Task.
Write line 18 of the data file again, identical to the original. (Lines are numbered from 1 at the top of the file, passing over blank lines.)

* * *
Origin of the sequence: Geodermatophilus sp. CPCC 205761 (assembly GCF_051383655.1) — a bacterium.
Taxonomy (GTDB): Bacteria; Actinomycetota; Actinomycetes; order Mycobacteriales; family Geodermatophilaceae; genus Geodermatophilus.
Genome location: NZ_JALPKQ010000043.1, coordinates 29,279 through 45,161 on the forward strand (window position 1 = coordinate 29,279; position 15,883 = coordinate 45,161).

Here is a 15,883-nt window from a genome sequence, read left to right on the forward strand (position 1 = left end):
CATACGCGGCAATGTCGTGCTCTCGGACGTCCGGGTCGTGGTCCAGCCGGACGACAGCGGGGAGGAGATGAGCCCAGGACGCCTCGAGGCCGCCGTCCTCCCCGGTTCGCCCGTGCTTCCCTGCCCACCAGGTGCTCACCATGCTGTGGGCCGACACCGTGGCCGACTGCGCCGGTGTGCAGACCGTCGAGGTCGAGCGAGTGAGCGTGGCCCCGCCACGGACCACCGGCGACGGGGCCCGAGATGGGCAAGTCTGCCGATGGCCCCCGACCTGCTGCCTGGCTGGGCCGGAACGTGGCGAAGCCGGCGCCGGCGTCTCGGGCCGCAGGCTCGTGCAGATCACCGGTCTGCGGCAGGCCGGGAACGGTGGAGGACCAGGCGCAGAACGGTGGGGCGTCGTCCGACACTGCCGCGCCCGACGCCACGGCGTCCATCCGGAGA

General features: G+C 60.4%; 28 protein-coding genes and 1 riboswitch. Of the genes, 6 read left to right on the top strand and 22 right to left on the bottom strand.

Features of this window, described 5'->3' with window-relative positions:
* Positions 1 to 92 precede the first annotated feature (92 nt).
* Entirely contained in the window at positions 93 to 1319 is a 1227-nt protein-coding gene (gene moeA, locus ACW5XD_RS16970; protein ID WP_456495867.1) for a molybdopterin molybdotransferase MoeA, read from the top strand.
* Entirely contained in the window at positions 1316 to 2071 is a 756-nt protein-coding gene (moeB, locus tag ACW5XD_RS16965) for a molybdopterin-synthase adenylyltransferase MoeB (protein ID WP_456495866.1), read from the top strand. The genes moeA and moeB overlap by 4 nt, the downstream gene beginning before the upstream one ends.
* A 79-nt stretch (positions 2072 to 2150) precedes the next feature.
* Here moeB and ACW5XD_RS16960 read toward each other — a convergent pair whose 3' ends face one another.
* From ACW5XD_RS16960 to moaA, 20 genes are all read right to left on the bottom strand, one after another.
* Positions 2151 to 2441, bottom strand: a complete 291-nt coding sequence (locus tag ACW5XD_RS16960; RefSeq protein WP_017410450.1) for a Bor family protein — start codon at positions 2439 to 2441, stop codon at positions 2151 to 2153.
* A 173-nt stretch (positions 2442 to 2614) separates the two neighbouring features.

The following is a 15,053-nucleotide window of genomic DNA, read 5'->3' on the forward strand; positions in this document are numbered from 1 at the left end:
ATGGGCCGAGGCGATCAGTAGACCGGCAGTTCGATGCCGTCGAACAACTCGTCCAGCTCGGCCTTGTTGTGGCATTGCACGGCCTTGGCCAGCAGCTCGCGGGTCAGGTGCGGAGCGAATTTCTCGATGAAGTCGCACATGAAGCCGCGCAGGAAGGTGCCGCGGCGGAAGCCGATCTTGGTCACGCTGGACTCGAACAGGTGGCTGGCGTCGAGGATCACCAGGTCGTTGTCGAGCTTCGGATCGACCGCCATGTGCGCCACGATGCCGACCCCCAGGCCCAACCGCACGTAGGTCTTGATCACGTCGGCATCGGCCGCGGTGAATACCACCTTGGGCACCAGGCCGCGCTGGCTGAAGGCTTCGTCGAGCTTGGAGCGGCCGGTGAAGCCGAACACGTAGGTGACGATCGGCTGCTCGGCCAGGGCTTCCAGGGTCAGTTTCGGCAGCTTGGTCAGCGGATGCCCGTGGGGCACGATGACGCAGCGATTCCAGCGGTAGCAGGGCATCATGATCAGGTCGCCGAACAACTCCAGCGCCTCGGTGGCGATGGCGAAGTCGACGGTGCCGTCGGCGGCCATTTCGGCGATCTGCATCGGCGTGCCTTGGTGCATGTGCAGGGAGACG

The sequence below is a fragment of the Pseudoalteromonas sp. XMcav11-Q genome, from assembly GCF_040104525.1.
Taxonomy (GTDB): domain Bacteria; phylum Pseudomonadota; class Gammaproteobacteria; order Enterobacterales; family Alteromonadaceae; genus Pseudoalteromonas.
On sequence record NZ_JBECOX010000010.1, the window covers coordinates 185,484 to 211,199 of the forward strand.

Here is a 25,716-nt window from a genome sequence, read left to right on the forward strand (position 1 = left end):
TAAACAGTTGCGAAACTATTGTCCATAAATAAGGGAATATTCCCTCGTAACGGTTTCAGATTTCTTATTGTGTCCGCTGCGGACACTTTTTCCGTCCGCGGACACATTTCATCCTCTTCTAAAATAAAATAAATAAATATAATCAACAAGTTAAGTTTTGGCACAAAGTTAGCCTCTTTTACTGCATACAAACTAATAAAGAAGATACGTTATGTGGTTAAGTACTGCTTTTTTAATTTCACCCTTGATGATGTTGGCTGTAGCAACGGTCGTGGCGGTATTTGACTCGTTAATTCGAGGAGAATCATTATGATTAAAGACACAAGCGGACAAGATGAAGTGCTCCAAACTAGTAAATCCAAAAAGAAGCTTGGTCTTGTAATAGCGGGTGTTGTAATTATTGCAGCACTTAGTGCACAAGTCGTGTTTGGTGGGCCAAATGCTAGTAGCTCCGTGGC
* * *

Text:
The sequence below is a fragment of the Pseudoalteromonas sp. XMcav11-Q genome, from assembly GCF_040104525.1.